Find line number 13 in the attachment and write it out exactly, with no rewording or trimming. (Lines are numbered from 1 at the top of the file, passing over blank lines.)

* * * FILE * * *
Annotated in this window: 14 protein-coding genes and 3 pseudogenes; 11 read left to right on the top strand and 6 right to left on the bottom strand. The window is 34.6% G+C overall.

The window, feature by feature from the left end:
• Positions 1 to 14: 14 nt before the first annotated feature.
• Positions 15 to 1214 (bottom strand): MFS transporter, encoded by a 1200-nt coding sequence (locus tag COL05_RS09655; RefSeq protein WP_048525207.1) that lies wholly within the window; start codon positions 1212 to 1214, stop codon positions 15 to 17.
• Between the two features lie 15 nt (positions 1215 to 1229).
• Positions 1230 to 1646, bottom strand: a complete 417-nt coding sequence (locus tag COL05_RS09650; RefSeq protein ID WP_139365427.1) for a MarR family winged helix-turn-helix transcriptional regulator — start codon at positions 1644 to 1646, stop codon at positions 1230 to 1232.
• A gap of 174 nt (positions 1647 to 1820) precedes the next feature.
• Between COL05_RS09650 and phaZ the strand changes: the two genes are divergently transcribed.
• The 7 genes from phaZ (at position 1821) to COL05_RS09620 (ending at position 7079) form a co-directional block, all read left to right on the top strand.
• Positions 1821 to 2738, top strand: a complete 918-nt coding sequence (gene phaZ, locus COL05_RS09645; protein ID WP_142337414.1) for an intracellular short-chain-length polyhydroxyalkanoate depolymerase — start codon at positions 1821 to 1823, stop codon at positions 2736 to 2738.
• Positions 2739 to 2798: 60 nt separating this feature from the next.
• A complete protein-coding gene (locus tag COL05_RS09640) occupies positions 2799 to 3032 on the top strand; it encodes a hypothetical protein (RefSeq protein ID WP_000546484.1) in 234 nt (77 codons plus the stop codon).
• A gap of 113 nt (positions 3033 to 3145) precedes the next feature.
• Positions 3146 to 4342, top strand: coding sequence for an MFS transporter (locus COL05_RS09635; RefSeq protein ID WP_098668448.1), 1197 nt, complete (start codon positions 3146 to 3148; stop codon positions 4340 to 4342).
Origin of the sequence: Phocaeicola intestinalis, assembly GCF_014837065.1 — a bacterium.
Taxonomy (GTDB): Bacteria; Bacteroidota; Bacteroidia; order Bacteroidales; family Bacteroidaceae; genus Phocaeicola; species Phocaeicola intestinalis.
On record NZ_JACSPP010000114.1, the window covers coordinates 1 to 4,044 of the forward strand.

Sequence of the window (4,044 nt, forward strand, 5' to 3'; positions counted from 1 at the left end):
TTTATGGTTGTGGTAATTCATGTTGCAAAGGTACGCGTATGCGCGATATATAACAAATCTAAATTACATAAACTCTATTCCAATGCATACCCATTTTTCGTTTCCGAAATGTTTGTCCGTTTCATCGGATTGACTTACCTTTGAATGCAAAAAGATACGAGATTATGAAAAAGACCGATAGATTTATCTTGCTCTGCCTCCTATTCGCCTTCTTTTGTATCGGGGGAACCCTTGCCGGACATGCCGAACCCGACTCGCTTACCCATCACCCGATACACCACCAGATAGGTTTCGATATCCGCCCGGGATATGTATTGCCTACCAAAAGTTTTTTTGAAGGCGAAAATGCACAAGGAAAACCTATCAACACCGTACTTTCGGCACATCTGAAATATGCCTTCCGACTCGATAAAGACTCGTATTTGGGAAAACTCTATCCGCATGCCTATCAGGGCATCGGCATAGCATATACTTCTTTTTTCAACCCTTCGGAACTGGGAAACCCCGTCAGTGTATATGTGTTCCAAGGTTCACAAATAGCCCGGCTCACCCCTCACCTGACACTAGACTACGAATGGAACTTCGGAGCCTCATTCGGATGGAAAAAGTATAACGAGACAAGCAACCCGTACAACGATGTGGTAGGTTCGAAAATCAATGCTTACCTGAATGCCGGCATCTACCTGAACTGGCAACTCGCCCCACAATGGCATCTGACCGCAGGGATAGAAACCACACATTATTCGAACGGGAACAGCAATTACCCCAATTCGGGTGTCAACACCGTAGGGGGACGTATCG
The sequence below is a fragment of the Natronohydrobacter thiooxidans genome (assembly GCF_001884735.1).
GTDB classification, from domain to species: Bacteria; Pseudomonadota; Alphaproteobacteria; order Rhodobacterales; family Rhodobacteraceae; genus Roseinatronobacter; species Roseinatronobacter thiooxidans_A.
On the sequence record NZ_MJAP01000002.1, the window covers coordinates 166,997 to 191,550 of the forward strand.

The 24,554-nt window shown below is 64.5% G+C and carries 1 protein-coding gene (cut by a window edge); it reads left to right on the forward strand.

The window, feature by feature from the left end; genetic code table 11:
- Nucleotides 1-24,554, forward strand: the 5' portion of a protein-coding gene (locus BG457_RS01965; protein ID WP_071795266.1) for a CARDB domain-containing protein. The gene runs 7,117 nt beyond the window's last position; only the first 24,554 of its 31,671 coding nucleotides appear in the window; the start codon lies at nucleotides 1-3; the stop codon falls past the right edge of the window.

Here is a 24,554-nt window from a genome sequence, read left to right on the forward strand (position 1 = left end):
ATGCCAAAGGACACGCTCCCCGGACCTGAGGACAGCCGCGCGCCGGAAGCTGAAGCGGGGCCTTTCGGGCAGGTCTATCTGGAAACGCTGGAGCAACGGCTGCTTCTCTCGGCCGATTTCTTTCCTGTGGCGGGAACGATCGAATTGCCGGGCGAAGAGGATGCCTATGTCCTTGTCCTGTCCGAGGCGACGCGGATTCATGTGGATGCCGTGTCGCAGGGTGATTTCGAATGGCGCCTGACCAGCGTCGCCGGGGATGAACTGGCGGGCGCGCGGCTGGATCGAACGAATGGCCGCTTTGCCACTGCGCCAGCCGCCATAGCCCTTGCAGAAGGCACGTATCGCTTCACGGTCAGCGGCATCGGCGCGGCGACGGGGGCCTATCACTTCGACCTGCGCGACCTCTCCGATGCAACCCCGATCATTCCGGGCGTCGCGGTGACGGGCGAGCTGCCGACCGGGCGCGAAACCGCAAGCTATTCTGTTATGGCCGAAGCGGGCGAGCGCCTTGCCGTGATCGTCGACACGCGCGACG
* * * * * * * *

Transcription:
• A gap of 113 nt (positions 3033 to 3145) precedes the next feature.